If you're familiar with white sesame seeds, you'll want to immediately start eating black sesame seeds and black sesame-flavored foods. These tiny seeds pack a punch of flavor while adding a cool black color to dishes. Unless you're making ice cream, then you can expect a gray color!
While black sesame seeds have been used in Asian countries like China, Japan, and Korea for many years, they've more recently become a widely known flavoring product elsewhere.
Here’s your guide to all things related to black sesame.
What Is Black Sesame?
Black sesame is a paste created from black sesame seeds. Like the seeds, it's a dark black color. This paste is referred to as neri goma in Japanese. It can be more savory or sweet, depending on where the sesame paste is from. But compared to white sesame seeds, the black variant has a mild nutty flavor. For example, in Japanese cooking, this paste is usually created with an added sweetener to be used in pastries and other sweet goods.
This delicious paste can also be found in various recipes like black sesame ice cream, rice cakes, oatmeal, milk, smoothies, sauces, and more. It’s a staple in Asian cuisine, with many restaurants offering a drink or dessert made with this yummy paste.
Black sesame seeds and white sesame seeds have a few differences, including flavor and color. Both are sold hulled and unhulled. This creates two white and black sesame seed varieties. You can also extract oil from the seeds to make sesame oil, which is a common component in Asian cuisine. You can also extract oil from the seeds to make sesame oil, which is a common component in Asian cuisine.
Where Did It Come From?
While the sesame plant is native to Indonesia, there are records showing the usage of black sesame seeds in China 5,000 years ago. Initially, they were used for cooking and as a coloring agent for block ink. These black sesame seeds were transported along the Silk Road to Africa and Europe, where they became popular quickly. From there, they spread to the U.S. and around the world.
How Is Black Sesame Prepared?
Often, black sesame is turned into a paste to flavor various foods. This process is similar to creating peanut butter or any other nut butter. The sesame seeds are toasted and ground with sesame oil or honey until they become a paste. Once in paste form, you can use it for baked goods, sauces, etc.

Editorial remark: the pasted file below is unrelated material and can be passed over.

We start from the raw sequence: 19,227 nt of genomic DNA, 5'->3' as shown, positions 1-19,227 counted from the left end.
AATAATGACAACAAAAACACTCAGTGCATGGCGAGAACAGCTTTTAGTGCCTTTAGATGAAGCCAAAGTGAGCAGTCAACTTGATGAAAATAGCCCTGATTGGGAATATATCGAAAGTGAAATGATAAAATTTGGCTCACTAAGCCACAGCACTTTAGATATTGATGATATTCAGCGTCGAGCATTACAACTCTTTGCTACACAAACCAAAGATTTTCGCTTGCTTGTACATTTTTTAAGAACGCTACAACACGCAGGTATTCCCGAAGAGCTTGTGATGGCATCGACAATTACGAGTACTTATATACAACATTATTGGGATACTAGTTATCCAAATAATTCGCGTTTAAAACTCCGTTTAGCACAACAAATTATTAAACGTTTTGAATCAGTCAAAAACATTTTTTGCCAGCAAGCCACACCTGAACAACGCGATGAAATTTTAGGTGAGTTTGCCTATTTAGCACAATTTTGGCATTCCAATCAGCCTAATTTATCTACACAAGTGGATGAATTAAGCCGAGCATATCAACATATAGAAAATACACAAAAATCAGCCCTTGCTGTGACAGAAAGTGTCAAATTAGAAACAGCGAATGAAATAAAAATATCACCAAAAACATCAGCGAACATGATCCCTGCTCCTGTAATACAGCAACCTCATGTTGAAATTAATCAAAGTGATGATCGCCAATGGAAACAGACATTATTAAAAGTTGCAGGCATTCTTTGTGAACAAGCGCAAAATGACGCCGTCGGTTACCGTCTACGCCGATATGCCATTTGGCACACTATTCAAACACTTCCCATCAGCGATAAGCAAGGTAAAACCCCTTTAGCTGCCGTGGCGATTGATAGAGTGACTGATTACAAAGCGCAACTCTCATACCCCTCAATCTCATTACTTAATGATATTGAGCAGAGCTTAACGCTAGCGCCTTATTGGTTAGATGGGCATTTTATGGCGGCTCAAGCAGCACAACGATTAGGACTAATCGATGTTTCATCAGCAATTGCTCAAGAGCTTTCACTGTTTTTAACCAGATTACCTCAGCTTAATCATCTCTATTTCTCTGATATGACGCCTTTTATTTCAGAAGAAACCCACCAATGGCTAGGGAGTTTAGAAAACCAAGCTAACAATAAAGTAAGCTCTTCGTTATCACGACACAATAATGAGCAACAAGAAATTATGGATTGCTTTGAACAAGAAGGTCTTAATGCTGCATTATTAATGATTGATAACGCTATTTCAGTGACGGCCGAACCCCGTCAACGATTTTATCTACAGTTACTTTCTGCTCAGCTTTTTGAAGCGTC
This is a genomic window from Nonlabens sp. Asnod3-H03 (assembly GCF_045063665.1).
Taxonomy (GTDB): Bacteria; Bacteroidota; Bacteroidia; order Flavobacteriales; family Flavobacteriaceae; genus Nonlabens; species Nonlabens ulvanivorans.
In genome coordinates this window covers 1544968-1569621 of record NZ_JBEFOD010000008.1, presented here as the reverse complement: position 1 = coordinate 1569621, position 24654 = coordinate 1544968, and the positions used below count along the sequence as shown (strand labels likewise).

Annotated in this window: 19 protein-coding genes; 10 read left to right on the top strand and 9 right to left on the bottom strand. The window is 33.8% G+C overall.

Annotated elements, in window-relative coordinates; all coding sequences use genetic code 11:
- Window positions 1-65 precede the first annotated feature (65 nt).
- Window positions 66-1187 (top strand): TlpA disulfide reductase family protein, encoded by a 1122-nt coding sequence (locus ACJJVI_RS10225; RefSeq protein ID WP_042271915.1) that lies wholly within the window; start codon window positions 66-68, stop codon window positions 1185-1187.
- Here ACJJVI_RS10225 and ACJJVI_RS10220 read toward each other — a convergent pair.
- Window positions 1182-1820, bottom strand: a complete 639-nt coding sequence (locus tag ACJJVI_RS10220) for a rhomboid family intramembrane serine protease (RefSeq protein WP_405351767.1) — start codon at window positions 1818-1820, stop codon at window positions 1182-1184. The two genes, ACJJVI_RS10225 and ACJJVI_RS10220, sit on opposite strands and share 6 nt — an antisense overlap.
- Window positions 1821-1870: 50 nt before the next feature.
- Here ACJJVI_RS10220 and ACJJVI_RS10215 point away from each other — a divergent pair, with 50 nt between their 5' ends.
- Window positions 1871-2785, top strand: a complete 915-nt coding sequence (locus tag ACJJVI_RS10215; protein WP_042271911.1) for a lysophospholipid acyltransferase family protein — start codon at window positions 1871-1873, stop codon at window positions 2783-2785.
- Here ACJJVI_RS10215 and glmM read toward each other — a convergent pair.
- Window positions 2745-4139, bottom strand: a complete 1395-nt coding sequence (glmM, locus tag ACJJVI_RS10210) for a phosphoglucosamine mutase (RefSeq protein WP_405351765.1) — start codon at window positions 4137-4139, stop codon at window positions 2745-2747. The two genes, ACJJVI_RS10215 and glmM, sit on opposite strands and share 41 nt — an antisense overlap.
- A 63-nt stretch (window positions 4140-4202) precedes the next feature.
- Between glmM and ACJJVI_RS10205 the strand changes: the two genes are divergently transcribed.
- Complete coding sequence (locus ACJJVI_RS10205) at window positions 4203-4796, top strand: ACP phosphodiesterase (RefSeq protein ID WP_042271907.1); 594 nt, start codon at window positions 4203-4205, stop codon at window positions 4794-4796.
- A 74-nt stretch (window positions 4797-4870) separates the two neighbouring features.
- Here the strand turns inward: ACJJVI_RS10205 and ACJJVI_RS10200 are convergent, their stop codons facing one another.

How Is It Consumed (Traditionally Vs. Modern)?
It’s also common to use black sesame in powder or seed form for savory and sweet dishes. If you’re familiar with Japanese cuisine, you’ll likely have consumed black sesame seeds in furikake, a spice mix. The powder version can be used for the outside coating of tasty mochi.
You can use black sesame powder to marinate meat, add flavor to smoked fish, and create sweet baked snacks with palm sugar. The uses are endless!
What Does It Taste Like, And Why Do People Like It?
Black sesame paste and black sesame seeds have a stronger flavor than white seeds. It still offers a nutty taste, though it's much bolder. Black sesame also has a slightly bitter flavor.
People like using black sesame in recipes because of its unique appearance. Besides appearance, it's a delicious way to add an earthy, rich nutty flavor to recipes. There are also health benefits to eating black sesame seeds as they're rich in nutrients like Vitamin E and are a great source of plant protein.
How To Use Black Sesame Products At Home
These delicious products offer an easy way to incorporate black sesame into your life! Of course, it's a must that we start with sesame paste. Try using black sesame paste for a filling in homemade sweet mochi.
It’s common to eat black sesame paste or sesame spread in Japan on a piece of bread. This simple snack is known as shokupan. Alternatively, you can try other forms of black sesame, including black sesame butter, which is ground more finely than paste. This sesame butter resembles nut butter or tahini and works excellently as a dip or salad dressing ingredient. It’s typically ground with a millstone to help produce its thick, creamy consistency.
What Does Black Sesame Pair Well With?
Since black sesame has a stronger taste than white sesame seeds, you'll want to pair it with foods that allow its flavor to shine. These foods include fish, salads, tofu dishes, ice cream, sweets, biscuits, cakes, and drinks.
Where To Buy Japanese Black Sesame Snacks
For those that want to avoid extra work in the kitchen, you can enjoy Sooki Black Sesame Okoshi (~39 Packs) at home. These sweet treats are crunchy and perfectly complement a hot cup of matcha tea.
Black sesame powder can also be used in beverages like black sesame latte. This delicious latte mixes offer a yummy nutty flavor that you can mix with milk for a coffee alternative. Feel free to get creative with this powder and use it as a topping for ice cream.
There are plenty of Japanese snacks that involve black sesame flavoring, like Iwata Corporation Black Sesame Taiko: Kumamon Design (10 Pieces), a crispy sesame drum made with roasted almonds and mizuame, a Japanese sweetener.
You can find more Japanese candy and Japanese sweets flavored with black sesame in our Bokksu Japanese snack boutique! Create your own Japanese snack box or Japanese candy box filled with your favorites. Or, try new sweet and savory snacks in a Japanese snack subscription box.
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